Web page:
Both species prefer to live in coral reefs and shallow, inshore waters. The whitetip is found near the seabed and spends a lot of time resting in caves during the day. But it’s actually quite curious and is not afraid to swim near humans. On the other hand, the blacktip shark is considered shy or skittish. Both species are relatively harmless to humans.
Also called the brown shark, this species inhabits the sandy seabeds of shallow coastal waters (such as bays and harbors)—the main reason why you might spot one while swimming in Hawaii. They will sometimes venture out into deeper waters of 500 ft. or more.
They are distinguishable by their very high dorsal fin, long pectoral fins, and heavy-set bodies. Females can grow up to 8 ft. in length. They typically have a bronze or brownish-gray color. They are not considered to be dangerous to humans.
Last but not least, is the notorious tiger shark. With a reputation of taking a bite of almost anything floating in the ocean, they are the only “garbage eaters” in this list (and also classified as apex predators).
These nomadic creatures are guided by warmer waters and swim in deep tropical and subtropical waters near coastal reef zones. They often travel through the main Hawaiian islands such as Oahu and Maui.
Appearing blue to light green on top (with a light underbelly), tiger sharks have an average length of 10 to 14 ft. (the fourth largest shark species on average). They have long fins, a long upper tail, and uniquely sharp teeth with tips pointing sideways.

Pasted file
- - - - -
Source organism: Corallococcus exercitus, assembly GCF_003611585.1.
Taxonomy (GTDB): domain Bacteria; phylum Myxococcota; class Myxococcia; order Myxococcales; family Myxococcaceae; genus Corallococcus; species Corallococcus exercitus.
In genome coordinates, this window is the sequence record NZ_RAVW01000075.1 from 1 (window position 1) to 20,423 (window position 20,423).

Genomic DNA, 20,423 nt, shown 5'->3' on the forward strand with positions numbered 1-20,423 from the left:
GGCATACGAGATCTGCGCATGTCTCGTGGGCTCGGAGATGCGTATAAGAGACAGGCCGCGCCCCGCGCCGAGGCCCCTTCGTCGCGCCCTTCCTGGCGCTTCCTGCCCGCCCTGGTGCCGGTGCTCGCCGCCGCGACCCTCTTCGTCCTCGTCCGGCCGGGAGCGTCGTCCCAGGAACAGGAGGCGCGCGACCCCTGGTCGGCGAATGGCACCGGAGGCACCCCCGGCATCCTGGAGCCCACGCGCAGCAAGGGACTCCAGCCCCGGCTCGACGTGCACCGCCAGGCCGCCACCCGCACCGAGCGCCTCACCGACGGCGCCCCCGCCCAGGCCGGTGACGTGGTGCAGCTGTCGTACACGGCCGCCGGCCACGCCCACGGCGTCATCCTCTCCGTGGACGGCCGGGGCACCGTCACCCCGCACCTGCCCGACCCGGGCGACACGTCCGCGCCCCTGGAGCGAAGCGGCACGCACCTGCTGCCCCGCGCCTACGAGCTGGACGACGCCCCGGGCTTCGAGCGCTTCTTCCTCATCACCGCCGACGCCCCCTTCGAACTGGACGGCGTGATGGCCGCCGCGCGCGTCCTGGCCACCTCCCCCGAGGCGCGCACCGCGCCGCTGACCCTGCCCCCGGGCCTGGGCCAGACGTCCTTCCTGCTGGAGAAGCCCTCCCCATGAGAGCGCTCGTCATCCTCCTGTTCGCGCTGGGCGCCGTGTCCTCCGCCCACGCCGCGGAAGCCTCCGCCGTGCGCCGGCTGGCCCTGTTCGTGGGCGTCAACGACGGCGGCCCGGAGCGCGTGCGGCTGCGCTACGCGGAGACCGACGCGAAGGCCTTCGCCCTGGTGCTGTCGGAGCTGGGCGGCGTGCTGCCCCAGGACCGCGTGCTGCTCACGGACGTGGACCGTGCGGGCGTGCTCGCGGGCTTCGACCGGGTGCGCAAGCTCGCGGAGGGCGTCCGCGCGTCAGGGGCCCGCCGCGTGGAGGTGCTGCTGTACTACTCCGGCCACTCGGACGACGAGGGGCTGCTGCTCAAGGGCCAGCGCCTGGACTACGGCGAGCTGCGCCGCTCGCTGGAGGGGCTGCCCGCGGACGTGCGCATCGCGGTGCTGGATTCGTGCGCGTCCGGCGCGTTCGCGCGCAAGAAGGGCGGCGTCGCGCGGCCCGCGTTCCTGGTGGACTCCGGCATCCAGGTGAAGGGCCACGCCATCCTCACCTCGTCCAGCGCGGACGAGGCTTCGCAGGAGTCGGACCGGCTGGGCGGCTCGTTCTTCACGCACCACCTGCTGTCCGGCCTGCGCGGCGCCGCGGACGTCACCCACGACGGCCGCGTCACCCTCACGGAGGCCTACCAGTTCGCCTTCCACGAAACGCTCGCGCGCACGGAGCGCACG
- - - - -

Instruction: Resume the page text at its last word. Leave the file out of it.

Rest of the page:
The simple answer is yes.
Most sharks prefer to eat small fish and do not instinctively view humans as a source of food. They tend to give divers some space because we look unfamiliar and may pose a threat to them.
In fact, shark attacks on humans (provoked or unprovoked) are very rare. Fatalities due to shark attacks are even rarer.
Shark cage diving is remarkably safe. There has never been a shark-related fatality (or even a bite) in a cage diving accident on record. Of course, people have gotten injured by slipping on the boat or bumping their heads against the cage. Very few adventurous activities are completely risk-free.
People who swim with sharks for the first time often remark on their incredible beauty and gracefulness (not to mention the otherworldly experience of floating in their natural habitat).
Swimming with sharks, such as shark cage diving, is very affordable given how extreme and unforgettable the experience can be to some people. You don’t even need to be scuba certified.
For most shark cage diving tours in Hawaii, the cost per adult ranges from $100 to $150 for up to 30 minutes in the water with the sharks. Some tours can last up to 2 hours round trip and may include “in cage” or “out of cage” experiences (such as freediving snorkeling).
Even though shark diving is considered safe for the whole family, there are general safety guidelines that must be followed at all times. Tour operators simply won’t let you participate if you refuse to be safe (to the best of your ability):
Most of these safety guidelines apply to freediving such as scuba or snorkeling. However, you should not go in the water if you are bleeding or have open wounds (including cage diving).
Although sharks may safely approach a dive cage out of curiosity, it is important not to deliberately provoke them into being aggressive.